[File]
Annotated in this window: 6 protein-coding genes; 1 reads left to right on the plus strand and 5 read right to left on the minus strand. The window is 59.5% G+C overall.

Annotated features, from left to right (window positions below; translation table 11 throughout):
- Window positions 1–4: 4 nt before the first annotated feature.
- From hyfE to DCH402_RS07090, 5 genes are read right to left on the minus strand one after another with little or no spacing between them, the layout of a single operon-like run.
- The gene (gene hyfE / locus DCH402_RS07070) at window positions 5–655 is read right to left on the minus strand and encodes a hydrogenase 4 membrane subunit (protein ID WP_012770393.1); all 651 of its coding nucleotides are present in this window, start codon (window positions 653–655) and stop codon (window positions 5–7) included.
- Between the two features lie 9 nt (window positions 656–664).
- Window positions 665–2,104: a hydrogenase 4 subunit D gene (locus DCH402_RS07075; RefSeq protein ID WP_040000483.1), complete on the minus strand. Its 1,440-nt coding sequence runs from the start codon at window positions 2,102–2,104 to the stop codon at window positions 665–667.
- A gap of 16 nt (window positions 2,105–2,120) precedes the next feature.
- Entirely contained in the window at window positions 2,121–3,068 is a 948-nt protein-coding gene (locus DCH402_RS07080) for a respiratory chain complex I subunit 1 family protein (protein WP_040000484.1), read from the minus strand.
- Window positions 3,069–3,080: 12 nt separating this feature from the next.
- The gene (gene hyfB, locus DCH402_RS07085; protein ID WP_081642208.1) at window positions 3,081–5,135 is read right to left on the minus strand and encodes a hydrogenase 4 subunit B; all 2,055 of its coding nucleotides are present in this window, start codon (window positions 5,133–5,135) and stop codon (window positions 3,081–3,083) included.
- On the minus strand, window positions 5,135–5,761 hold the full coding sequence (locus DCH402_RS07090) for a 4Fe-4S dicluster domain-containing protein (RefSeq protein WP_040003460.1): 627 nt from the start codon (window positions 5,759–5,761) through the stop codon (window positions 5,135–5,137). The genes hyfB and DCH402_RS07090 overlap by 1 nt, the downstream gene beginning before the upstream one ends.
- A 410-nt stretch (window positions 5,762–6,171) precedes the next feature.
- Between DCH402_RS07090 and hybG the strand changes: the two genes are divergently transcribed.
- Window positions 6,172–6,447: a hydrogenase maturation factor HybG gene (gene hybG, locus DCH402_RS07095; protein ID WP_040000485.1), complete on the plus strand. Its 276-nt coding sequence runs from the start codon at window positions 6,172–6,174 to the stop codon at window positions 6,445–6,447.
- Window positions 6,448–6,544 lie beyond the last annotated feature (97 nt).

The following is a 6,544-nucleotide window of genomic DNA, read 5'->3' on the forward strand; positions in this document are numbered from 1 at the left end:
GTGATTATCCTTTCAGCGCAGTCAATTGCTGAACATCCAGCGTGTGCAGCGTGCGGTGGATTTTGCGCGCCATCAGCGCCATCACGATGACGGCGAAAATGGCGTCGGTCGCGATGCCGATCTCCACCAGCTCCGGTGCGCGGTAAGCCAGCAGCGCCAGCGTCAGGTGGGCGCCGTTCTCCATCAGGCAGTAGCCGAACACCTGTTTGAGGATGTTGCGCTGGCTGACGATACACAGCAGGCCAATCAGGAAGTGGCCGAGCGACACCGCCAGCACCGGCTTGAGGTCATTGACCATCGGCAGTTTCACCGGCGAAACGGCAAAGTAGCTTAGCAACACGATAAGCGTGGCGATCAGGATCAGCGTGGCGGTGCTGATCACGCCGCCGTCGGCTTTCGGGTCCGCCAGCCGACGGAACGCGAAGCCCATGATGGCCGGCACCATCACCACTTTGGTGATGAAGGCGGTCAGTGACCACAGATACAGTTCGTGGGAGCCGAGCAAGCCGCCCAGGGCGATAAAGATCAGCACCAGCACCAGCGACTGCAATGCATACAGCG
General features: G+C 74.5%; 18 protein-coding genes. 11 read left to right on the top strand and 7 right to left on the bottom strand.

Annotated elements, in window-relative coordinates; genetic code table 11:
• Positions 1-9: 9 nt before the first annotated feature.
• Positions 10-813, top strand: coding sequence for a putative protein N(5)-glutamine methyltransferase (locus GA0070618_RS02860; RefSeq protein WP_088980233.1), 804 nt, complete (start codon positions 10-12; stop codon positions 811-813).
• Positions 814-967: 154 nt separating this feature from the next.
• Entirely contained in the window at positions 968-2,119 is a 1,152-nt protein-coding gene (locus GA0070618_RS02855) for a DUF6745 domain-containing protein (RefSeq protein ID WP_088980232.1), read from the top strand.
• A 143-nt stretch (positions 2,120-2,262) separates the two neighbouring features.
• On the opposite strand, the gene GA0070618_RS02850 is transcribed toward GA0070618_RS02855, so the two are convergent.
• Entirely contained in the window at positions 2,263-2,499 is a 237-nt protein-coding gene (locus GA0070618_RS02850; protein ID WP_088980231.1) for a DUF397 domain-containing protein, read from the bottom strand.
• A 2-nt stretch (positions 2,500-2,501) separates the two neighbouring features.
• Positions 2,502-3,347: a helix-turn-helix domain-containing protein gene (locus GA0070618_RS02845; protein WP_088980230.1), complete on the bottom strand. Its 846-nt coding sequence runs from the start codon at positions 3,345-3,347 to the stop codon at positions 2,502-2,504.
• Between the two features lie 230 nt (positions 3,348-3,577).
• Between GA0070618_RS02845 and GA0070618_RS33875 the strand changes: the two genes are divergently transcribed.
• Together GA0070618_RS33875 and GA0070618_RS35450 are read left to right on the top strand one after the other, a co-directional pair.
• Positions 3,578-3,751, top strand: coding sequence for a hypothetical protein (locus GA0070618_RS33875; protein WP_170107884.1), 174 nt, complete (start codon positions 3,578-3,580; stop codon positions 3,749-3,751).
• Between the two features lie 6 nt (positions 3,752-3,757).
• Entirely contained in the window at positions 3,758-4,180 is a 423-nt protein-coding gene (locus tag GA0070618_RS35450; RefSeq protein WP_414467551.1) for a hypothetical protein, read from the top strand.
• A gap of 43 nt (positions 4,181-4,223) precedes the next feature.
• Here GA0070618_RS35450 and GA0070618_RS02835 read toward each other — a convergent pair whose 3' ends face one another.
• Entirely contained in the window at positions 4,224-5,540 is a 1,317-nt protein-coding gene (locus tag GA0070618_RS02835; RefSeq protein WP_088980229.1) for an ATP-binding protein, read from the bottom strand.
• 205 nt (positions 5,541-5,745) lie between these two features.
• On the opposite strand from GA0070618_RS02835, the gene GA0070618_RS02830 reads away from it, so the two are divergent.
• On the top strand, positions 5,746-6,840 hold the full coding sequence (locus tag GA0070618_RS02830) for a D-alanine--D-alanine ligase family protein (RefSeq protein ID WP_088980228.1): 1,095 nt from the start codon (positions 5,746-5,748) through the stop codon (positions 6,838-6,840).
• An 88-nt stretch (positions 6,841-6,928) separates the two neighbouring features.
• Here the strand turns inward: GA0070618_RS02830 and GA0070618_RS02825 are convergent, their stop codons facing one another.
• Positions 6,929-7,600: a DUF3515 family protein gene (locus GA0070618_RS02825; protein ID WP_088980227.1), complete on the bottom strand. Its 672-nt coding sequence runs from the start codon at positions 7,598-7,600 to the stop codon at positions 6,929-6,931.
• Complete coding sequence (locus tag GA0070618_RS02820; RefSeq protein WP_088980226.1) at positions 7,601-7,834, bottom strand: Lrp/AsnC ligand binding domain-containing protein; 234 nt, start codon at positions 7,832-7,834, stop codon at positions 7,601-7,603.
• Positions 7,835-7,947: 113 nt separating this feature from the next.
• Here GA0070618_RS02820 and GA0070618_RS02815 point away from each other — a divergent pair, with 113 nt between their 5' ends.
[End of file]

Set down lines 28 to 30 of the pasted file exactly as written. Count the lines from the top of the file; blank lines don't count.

• A 2-nt stretch (positions 2,500-2,501) separates the two neighbouring features.
• Positions 2,502-3,347: a helix-turn-helix domain-containing protein gene (locus GA0070618_RS02845; protein WP_088980230.1), complete on the bottom strand. Its 846-nt coding sequence runs from the start codon at positions 3,345-3,347 to the stop codon at positions 2,502-2,504.
• Between the two features lie 230 nt (positions 3,348-3,577).